Gerald Cotten, the now-deceased co-founder of collapsed Canadian cryptocurrency exchange QuadrigaCX, transferred user funds into his personal accounts, according to a new report.
QuadrigaCX’s court-appointed monitor and trustee EY published the fifth report on Wednesday, stating that “significant volumes” of user cryptocurrency were transferred off QuadrigaCX to other competitor exchanges into personal accounts controlled by Cotten.
Those funds were then traded on competitor exchanges and in some cases used as security for a margin trading account set up by Cotten, EY said.
The report further stated that QuadrigaCX’s operating infrastructure was “significantly flawed from a financial reporting and operational control perspective.”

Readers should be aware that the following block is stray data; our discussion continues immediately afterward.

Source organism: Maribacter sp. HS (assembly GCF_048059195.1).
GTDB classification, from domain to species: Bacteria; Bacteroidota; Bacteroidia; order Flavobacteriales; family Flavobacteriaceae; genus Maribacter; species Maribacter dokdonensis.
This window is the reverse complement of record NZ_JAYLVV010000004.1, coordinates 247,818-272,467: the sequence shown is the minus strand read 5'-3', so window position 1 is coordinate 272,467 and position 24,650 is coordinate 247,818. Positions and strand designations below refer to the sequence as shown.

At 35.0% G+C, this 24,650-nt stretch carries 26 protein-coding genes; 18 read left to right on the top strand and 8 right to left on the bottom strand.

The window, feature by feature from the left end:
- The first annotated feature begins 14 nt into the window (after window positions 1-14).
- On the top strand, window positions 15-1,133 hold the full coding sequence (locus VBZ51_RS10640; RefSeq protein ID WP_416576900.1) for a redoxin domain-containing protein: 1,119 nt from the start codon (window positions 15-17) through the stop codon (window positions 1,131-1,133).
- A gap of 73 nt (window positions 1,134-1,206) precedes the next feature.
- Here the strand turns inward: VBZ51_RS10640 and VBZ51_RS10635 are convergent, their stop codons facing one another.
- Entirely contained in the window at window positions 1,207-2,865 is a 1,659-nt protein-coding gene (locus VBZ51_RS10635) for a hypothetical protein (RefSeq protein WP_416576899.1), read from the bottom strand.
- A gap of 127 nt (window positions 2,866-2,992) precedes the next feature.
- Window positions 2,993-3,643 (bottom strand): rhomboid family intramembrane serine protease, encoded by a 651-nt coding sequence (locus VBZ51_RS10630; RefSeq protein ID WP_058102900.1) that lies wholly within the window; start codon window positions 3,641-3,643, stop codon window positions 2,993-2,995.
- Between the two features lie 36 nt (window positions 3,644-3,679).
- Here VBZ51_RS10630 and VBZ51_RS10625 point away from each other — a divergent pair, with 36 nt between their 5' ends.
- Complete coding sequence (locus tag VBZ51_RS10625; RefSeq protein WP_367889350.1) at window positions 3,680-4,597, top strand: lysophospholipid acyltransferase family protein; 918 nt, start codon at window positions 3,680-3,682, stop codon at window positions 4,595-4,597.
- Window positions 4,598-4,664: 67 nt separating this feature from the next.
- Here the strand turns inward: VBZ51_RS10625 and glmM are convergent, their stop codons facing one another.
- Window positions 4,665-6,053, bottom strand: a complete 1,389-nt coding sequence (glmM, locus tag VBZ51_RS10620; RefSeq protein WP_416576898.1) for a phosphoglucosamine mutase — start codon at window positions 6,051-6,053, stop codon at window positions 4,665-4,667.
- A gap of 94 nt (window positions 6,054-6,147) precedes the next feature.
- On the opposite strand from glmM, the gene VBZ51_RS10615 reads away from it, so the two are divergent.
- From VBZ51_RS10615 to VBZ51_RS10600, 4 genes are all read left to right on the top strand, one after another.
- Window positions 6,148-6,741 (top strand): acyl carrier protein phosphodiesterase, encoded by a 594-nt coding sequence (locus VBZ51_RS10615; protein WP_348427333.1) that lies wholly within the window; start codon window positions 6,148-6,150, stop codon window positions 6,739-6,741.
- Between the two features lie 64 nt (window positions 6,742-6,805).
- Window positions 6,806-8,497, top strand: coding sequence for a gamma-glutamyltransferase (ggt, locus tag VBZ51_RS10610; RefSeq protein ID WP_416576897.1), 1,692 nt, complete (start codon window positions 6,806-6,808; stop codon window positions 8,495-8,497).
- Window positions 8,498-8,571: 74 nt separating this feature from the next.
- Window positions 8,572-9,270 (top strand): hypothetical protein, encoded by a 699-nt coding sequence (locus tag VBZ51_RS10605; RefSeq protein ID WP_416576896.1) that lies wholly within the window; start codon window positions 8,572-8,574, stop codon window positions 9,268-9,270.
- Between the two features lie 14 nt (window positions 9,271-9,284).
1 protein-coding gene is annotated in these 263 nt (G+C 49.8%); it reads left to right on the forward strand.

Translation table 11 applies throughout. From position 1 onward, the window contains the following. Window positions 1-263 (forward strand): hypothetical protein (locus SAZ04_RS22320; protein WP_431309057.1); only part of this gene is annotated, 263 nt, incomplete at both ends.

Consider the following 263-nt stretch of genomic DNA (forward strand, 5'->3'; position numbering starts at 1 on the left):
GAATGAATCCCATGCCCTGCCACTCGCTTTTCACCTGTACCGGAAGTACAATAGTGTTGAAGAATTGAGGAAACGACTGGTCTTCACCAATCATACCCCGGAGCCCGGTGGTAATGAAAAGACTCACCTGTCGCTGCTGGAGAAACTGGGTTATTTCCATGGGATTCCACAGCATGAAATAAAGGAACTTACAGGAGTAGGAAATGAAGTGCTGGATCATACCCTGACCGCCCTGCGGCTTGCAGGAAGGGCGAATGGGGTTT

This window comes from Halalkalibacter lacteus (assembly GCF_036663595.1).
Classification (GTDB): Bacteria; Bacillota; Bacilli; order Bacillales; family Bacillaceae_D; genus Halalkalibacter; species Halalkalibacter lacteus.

There were also no accounting records, no segregation of assets between QuadrigaCX funds and user funds, and no visibility into profitability, per the report.
QuadrigaCX collapsed earlier this year, following Cotten's sudden death last December. Cotten was the only person who had the password to access the missing C$260 million stored in offline cold wallets.
EY, in its last report published in May, said that QuadrigaCX has only $21 million in assets, but owes creditors $160 million.
Earlier this month, the Federal Bureau of Investigation also started an investigation into QuadrigaCX, seeking information from victims as to whether they have ever withdrawn fiat currencies from the exchange and used U.S. based bank accounts to conduct any transactions.